With twanging sitar and drily emotional singing, this very soulful slowie is a pastiche of the Bluenotes, Stylistics, Chi-Lites and – where have I heard that chuckle before? – yeah, the Manhattans! Oh, you can include the Intruders and lots more too, but you should get the picture by now . . . High Class Soul, more Deep than Sweet. Credit Britain’s Pip Williams for the tranquil and praiseworthily American arrangement: his name now joins Gerry Shury’s as a guarantee of goodness on UK Soul productions. Unfortunately the parent “Unreal” album is ponderous and sterile in comparison, so get the single. SOUL PICK.

CHUCK ARMSTRONG: Black Foxy Woman; God Bless The Children (Action ACT 4620).
Funkily fine & mellow message bouncer, Souled in a nicely understated way. Tyrone Davis feel on the Jimmy Holliday flip.

INEZ & CHARLIE FOXX: Mockingbird (UA UP 35657).
It hadta happen, huh? The label even reads “The original hit recording” . . . and it could have said that several times over. The Bird’s the word! STONE FOXX.

ORLEANS: If (Probe PRO 616).
Paul Simon-ish lively light leaper with modish “white reggae” trimmings by four multi-instrumentalists who do a good professionally glossy job.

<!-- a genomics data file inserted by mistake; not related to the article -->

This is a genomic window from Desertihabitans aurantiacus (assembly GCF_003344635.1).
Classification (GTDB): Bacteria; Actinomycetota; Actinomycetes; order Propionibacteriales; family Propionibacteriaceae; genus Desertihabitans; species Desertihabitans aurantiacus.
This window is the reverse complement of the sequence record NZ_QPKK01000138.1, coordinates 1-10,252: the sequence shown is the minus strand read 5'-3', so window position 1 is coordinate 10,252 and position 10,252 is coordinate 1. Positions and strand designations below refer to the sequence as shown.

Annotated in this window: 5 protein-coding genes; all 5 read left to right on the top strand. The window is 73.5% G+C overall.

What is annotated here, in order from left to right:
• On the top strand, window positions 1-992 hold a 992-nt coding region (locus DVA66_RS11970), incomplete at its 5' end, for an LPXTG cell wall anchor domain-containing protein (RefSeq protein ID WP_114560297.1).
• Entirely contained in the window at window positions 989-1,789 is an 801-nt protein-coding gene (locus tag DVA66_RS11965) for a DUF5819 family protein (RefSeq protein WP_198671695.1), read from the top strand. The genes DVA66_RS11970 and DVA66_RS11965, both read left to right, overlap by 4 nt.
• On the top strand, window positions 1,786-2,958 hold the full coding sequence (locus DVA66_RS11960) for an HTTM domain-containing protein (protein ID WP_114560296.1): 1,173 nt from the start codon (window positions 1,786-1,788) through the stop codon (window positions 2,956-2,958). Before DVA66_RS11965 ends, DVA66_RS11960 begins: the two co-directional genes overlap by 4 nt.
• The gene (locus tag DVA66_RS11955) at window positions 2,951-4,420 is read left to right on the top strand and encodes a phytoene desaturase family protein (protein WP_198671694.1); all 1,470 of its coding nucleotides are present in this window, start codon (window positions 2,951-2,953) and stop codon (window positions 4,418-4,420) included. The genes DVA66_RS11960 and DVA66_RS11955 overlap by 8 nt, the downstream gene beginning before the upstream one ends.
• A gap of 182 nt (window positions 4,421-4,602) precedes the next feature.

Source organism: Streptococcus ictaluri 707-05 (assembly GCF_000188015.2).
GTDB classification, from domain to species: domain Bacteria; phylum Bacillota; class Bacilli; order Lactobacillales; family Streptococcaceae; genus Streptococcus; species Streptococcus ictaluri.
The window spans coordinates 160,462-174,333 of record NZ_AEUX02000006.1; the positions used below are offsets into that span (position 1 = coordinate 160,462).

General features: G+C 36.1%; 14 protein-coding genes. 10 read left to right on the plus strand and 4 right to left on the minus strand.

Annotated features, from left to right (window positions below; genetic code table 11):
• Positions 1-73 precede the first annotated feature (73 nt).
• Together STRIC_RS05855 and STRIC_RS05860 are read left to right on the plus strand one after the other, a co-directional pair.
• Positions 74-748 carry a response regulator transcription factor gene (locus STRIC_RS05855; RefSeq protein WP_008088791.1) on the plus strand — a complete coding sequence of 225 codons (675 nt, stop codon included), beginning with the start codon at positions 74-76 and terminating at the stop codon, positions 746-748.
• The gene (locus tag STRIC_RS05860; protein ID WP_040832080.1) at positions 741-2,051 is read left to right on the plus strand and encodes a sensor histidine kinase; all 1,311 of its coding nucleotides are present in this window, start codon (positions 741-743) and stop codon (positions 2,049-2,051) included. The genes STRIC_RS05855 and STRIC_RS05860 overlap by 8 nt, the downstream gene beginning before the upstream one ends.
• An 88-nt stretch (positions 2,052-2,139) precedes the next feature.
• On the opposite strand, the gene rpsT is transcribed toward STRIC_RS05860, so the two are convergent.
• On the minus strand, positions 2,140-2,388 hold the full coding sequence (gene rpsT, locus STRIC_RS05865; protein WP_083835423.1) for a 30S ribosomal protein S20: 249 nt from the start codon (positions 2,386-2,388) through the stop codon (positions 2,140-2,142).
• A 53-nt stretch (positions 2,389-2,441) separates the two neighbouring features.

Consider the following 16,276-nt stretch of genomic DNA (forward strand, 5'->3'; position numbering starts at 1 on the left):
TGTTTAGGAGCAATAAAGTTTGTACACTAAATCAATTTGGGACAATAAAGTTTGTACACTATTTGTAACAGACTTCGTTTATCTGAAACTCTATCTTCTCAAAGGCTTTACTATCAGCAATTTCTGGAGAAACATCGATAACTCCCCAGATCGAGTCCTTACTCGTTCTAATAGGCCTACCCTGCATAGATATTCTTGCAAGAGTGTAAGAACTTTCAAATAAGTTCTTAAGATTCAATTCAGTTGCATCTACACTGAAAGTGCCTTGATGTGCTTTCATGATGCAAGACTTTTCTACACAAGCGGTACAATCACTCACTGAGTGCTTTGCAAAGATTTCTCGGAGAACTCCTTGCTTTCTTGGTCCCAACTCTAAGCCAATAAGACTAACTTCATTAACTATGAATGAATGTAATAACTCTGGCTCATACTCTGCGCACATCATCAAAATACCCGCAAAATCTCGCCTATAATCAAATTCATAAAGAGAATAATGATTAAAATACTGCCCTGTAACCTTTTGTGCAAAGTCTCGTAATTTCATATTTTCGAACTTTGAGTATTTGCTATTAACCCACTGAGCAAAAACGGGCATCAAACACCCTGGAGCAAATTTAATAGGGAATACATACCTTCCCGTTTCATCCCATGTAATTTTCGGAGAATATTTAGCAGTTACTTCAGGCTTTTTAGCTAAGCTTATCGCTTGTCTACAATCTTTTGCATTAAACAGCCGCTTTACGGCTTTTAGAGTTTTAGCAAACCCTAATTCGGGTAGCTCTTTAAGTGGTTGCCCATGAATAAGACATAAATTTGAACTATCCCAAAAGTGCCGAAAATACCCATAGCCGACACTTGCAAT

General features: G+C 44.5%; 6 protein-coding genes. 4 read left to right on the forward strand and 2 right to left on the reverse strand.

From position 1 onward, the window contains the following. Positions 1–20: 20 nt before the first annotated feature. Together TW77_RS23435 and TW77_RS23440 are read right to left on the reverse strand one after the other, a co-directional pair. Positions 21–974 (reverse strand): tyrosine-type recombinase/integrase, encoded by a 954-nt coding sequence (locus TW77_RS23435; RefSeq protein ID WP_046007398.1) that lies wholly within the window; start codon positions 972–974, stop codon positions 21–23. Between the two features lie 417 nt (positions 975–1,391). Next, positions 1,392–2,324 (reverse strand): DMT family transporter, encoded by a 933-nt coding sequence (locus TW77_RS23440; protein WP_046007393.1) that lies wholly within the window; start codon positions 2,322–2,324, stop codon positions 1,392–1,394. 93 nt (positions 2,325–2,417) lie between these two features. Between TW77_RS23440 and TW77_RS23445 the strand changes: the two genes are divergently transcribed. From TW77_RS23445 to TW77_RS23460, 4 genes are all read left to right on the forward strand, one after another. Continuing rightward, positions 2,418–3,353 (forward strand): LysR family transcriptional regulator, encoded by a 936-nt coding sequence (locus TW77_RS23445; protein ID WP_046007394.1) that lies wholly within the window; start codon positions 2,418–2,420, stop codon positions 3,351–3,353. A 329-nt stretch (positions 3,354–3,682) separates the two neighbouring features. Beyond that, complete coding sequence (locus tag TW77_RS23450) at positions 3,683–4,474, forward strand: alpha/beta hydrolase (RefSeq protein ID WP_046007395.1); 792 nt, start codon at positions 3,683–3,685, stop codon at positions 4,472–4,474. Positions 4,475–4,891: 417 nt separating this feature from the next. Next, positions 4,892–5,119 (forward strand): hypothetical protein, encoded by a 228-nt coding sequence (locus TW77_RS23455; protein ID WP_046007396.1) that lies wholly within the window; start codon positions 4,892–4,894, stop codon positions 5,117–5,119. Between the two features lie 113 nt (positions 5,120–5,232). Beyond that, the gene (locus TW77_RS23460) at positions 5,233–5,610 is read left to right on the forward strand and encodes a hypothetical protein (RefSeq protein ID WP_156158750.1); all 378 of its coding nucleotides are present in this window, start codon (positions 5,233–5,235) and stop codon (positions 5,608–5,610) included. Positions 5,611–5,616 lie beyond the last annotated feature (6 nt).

LIMMIE & FAMILY COOKIN’: A Walkin’ Miracle (Avco 6105 027).
The group’s over here, the record was out last week, and we still haven’t had it – although I did hear it once some time ago, and it sounded good. Yeah, it’s the old 1963 US hit by the Essex, updated for today’s British Charts. POP PICK.

THE THREE DEGREES: Year Of Decision; A Woman Needs A Good Man (Phil. Int. PIR 2073).
They musta read last week’s RRM? Out in a rush, here’s the gals’ Gamble & Huff dancer that’s a timely call to citizens everywhere . . . not that they want you to decide anything very specific, just to open up your mind and get it together. As for the soulfully slow-starting flip, male chauvinist pig that I am, I say “And vice versa”! R&B PICK.

NEIL YOUNG: After The Gold Rush; Only Love Can Break Your Heart (Reprise K 14319).
Neil’s overdue revival and a reissue of GORDON LIGHTFOOT: If You Could Read My Mind (Reprise K 14069) lead off our krazy Kanadian Korner, which features otherwise new materials by my Kommonwealth subjects from the Dominion Of C: LIGHTHOUSE: Pretty Lady (Polydor 2006375), a melodic basher from drummer Skip Prokop’s big band Brass-Rockers, good for Ides Of March and Boffalongo fans (that’s me!): MOONQUAKE: Remember (London HL 10446), an amazingly-worded nostalgic look back at the fads of the last four years set to a Steely Dan rhythm, and rather good.